When we were kids, our parents worried that TV was rotting our brains. Nowadays, the ubiquity of “screens” makes the television look like tube radios. The New York Times is investigating why more and more Silicon Valley moguls from Tim Cook to Bill Gates are keeping their kids off smartphones and social networks for as long as possible. We already know from Facebook co-founder Sean Parker (covered in [#AxisOfEasy Issue 25) that Facebook was deliberately engineered to be addictive and deliver well-timed dopamine hits; it’s time to start wondering what growing up on these systems is doing to our kids.

TSA confirms facial recognition and biometrics to be mandatory on all US travellers  (add Amazon story)

The US TSA released their updated roadmap for “expanded biometric screening” which confirms what many knew was the direction things were headed: all travelers through US airports, for both international and domestic flights will be subject to automated biometric facial recognition via “mug shots”. “Currently, TSA manually compares the passengers in front of them to their ID photos, but it believes an automated process that can match facial images to photos from passports and visa applications will be more accurate and efficient.”

On a related note, Amazon is pitching their facial recognition software called Rekognition to ICE, which uses artificial intelligence to identify people in photos and videos.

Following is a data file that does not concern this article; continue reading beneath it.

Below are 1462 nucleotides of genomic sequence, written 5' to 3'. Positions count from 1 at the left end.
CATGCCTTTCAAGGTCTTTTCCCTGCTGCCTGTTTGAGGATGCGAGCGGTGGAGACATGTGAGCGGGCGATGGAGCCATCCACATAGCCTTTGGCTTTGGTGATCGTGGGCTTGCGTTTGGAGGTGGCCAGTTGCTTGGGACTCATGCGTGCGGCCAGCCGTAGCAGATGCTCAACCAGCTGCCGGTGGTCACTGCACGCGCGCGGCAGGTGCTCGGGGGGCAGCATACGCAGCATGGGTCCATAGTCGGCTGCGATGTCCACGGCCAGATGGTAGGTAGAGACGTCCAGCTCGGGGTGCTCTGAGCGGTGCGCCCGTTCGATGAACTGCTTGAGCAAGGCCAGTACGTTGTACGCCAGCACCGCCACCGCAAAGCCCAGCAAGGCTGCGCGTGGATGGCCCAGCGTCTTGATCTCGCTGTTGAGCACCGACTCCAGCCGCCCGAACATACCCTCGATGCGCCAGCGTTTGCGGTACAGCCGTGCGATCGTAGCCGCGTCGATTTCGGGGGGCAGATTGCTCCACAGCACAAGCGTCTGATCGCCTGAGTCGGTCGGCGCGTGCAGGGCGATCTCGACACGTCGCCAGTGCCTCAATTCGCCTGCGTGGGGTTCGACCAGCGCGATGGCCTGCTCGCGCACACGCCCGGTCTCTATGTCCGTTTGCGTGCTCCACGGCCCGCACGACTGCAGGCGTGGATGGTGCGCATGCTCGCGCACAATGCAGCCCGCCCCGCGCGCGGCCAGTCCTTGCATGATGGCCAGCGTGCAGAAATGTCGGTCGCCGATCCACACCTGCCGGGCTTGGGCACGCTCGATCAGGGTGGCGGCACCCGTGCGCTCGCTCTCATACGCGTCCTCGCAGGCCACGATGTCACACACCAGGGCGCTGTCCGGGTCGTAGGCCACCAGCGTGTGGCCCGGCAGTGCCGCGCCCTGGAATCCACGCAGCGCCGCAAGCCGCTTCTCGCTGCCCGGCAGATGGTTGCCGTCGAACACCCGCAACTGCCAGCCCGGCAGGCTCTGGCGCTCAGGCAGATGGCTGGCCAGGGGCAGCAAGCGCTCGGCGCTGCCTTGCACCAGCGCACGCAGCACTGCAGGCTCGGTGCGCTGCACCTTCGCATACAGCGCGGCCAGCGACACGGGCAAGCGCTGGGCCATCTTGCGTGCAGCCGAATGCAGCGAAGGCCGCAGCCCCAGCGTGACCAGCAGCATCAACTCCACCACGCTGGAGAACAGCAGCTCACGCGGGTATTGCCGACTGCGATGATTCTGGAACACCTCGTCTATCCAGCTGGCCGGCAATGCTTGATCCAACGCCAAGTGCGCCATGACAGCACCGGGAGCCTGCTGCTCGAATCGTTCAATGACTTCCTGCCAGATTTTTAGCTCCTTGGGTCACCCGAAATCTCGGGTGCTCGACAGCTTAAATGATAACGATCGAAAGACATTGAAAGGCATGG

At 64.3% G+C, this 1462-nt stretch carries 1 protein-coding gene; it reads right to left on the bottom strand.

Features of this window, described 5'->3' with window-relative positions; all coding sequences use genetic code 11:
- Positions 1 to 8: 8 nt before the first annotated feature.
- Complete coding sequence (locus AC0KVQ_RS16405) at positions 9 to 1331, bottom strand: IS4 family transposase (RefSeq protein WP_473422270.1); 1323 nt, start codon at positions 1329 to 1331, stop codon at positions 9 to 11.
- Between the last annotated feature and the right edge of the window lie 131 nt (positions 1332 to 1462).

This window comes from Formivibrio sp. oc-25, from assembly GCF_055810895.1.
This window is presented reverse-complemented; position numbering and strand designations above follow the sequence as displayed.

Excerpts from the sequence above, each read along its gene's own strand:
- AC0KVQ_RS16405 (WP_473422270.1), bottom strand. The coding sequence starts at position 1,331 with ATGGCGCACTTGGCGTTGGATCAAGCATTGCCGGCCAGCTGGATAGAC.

Read: https://www.bloomberg.com/news/articles/2018-10-23/amazon-pitches-facial-recognition-tools-to-monitor-immigrants

Privacy expert quits Google’s “Smart City” project

Ontario’s former privacy commissioner, Ann Couvakian, has resigned from Google’s Sidewalk Labs initiative to build a “smart city” in Toronto’s Quayside district. Couvakian was brought in as a privacy expert on the project and her one non-negotiable point, which was originally agreed to by Sidewalk Labs, was that all data collected must be “de-identified at source”. But she later found out that Sidewalk Labs had brought in third-parties and could not compel them to adhere to the same standard.

In other words, data collected in the City of the Future will be personally identifiable by third-parties. When she realized her one condition was off the table, she resigned. She’s not alone in her concerns about the project. Blackberry co-founder Jim Balsille calls the project “a colonizing experiment in surveillance capitalism.”

Twitter challenger Gab deplatformed on “hate speech” concerns

The self-declared “free speech” platform Gab has been widely deplatformed after the Squirrel Hill shooter was revealed to have an account on the system and posted anti-semitic diatribes there including one shortly before committing the atrocity. Stripe, PayPal dropped them from their respective payment systems, web provider Joyent kicked them off their network, Godaddy is forcing them to transfer their domain away or face suspension, and Shopify terminated their merchant services.

Is Gab in the same bucket as DailyStormer? (We refused to allow DailyStormer onto easyDNS after they were deplatformed last year), or is this situation different? Service providers are increasingly being called upon to walk a tightrope and I may be writing a longer post on this topic, please feel free to send me your thoughts in the meantime.

ISCC Presents: AI and the Future of Employment November 20th in Toronto

Save the date: Tuesday November 20th in downtown Toronto, the Internet Society Canada Chapter will be hosting an event on the topic of AI and the Future of Employment, The ISCC advocates on behalf of Canadian citizens for an affordable, accessible, safe and fair internet.” and I’m currently on their board for this year. Drop me a line if you’re going and I’ll see you there.